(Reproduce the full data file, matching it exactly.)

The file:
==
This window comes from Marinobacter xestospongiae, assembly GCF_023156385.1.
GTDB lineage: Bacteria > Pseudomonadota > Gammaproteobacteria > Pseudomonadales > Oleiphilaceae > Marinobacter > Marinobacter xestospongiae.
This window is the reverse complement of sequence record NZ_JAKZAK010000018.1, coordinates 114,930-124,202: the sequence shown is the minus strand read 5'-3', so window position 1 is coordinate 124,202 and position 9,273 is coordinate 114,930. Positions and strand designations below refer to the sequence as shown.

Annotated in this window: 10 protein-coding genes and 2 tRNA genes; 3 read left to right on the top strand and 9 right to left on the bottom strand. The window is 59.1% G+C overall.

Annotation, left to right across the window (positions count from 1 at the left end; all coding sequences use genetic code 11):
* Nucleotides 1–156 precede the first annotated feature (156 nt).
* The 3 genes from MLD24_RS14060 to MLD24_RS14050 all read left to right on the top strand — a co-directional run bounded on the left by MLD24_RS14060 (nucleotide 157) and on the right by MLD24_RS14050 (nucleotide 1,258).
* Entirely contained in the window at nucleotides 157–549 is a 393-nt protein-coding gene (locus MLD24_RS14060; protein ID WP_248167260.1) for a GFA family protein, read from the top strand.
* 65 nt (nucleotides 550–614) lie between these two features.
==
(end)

This window comes from Marinobacter xestospongiae, assembly GCF_023156385.1.
GTDB lineage: Bacteria > Pseudomonadota > Gammaproteobacteria > Pseudomonadales > Oleiphilaceae > Marinobacter > Marinobacter xestospongiae.
This window is the reverse complement of sequence record NZ_JAKZAK010000018.1, coordinates 114,930-124,202: the sequence shown is the minus strand read 5'-3', so window position 1 is coordinate 124,202 and position 9,273 is coordinate 114,930. Positions and strand designations below refer to the sequence as shown.

Annotated in this window: 10 protein-coding genes and 2 tRNA genes; 3 read left to right on the top strand and 9 right to left on the bottom strand. The window is 59.1% G+C overall.

Annotation, left to right across the window (positions count from 1 at the left end; all coding sequences use genetic code 11):
* Nucleotides 1–156 precede the first annotated feature (156 nt).
* The 3 genes from MLD24_RS14060 to MLD24_RS14050 all read left to right on the top strand — a co-directional run bounded on the left by MLD24_RS14060 (nucleotide 157) and on the right by MLD24_RS14050 (nucleotide 1,258).
* Entirely contained in the window at nucleotides 157–549 is a 393-nt protein-coding gene (locus MLD24_RS14060; protein ID WP_248167260.1) for a GFA family protein, read from the top strand.
* 65 nt (nucleotides 550–614) lie between these two features.